• Dec 18, 2018
  • 2:55 AM

It’s Not Only Veterans Groups That Help the VA

By Chuck N. Baker
(Las Vegas) — Being hospitalized can sometimes lead to days of loneliness. To help counter that, VA and other government employees do what they can to assist veterans in VA facilities and keep their spirits high. In addition, many outside veterans groups make regular visits to medical facilities and engage patients in conversation as well as present them with small toiletry items and reading material. Often those making the visits were once VA patients themselves, and they know first-hand how much interaction can mean to those  who are bedridden.

There are several non-veteran, non-profit service groups that are charged with helping the veterans community. One such group is the Masonic Service Association, whose members are more generally known as Masons.

Masons can be found helping others virtually all over the world. When natural catastrophes arise such as volcanoes, floods, hurricanes and related weather events, Masons are there to help in many ways. But the Hospital Visitation Program is considered exceptional by Masonic leaders. According to a statement on their official website, “… the Service Association deems this program their major relief work.”

In Southern Nevada, the Mason Program Coordinator is Michael J. Clark. He is quick to point out that he and his other volunteers engage in much more than just visitations to the disabled and lonely patients at the VA, and in state veterans homes such as the one in Boulder City, as well as extended care facilities. “We render personal services to all our sons and brothers, Masons and non-Masons alike, who need someone to turn to for encouragement and to make life a little more pleasant,” he said.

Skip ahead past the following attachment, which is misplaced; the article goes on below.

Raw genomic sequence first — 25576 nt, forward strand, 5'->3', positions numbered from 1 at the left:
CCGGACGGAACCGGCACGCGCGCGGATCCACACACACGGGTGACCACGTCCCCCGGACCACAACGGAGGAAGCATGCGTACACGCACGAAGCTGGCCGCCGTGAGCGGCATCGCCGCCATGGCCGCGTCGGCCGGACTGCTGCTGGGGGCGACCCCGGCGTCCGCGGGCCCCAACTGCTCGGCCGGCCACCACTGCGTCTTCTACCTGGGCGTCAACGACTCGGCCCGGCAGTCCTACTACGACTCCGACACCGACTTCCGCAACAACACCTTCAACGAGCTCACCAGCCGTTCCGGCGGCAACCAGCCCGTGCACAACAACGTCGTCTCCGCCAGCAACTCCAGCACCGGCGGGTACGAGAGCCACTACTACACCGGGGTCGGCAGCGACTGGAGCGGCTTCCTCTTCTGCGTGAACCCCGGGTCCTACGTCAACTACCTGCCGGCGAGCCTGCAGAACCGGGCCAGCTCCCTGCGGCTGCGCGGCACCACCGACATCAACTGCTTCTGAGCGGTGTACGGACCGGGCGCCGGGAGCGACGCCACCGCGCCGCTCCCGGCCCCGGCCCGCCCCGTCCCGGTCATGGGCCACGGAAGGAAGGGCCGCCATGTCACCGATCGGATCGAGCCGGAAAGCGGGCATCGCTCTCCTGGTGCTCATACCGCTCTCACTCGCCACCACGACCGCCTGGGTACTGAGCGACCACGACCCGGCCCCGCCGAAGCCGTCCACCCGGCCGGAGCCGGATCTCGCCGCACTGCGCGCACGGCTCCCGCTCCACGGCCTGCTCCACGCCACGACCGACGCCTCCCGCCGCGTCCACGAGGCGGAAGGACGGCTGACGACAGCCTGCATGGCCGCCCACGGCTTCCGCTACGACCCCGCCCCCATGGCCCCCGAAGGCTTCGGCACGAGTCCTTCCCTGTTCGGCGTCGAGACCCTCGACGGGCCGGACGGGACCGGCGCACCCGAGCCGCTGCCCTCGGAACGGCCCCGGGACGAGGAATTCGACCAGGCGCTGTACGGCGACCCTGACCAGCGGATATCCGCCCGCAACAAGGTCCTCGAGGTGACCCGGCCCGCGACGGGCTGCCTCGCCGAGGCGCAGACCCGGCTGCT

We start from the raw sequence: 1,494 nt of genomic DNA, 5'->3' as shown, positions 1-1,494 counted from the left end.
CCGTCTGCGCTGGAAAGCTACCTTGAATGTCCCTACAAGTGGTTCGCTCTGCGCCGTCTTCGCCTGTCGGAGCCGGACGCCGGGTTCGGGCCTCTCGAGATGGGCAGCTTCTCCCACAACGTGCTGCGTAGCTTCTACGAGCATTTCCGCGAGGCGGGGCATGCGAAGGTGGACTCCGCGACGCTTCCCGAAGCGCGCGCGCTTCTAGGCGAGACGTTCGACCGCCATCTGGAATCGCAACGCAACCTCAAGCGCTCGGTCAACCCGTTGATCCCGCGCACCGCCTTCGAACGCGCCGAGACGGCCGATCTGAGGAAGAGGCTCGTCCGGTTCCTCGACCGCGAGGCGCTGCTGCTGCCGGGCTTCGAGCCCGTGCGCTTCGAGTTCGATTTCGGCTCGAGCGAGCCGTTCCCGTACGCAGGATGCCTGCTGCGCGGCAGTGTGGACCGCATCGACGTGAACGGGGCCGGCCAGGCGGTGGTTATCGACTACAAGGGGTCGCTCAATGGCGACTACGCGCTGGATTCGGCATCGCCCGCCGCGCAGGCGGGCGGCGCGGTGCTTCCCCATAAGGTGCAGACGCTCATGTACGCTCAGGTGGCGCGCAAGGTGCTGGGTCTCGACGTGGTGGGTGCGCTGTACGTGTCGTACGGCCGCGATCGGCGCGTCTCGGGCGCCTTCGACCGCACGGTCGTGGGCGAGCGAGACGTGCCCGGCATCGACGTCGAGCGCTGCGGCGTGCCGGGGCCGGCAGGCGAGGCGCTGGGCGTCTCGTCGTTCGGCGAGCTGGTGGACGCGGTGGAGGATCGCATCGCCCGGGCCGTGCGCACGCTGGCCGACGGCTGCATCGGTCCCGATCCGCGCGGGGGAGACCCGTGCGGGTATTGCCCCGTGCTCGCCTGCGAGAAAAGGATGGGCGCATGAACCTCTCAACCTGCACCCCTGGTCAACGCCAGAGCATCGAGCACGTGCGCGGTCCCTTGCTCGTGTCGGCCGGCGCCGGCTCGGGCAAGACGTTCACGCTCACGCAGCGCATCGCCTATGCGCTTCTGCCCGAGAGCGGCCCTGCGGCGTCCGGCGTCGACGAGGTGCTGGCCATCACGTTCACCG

The history of the Masonic Service Association goes back to WWI. Clark explained that during the First World War, the Masons approached the federal government and offered support for American troops. It had been determined that the organization was in a position to serve a useful and patriotic purpose helping the nation’s armed forces. But the government did not want to work with 49 separate Masonic Grand Lodges, one in each state. “So the Masonic Service Association was formed on a national scale and became the one organization the government could deal with,” Clark said. In time the association developed four basic functions that are still in force today. In descending order they are Education/Publications, VA Hospital Visitation, Disaster Relief and Public/Media Relations. When WWII began, the Masons opened service centers for the military. Similar to USO facilities, the centers featured food, music and dancing, often providing the last touch of home for troops before deploying overseas. When the war ended, the centers were closed.

Clark pointed out that although their work is serious, Masons can laugh at themselves and often do. The TV series “The Simpsons” spoofed the Masons by creating the fictional “Stonecutters Lodge.” At the end of the lodge meeting, the characters sang, “Who controls the British Crown? Who keeps the metric system down? Who Keeps Atlantis off the maps? Who keeps Martians under wraps? We do! We Do!”

Clark said that all are welcome to attend the association’s annual BBQ and car show in the parking lot of the VA clinic on Pecos Road in North Las Vegas. It’s set for November 10 from 10 a.m. to 3 p.m.

And he really means all are welcome. Even the Simpsons are invited.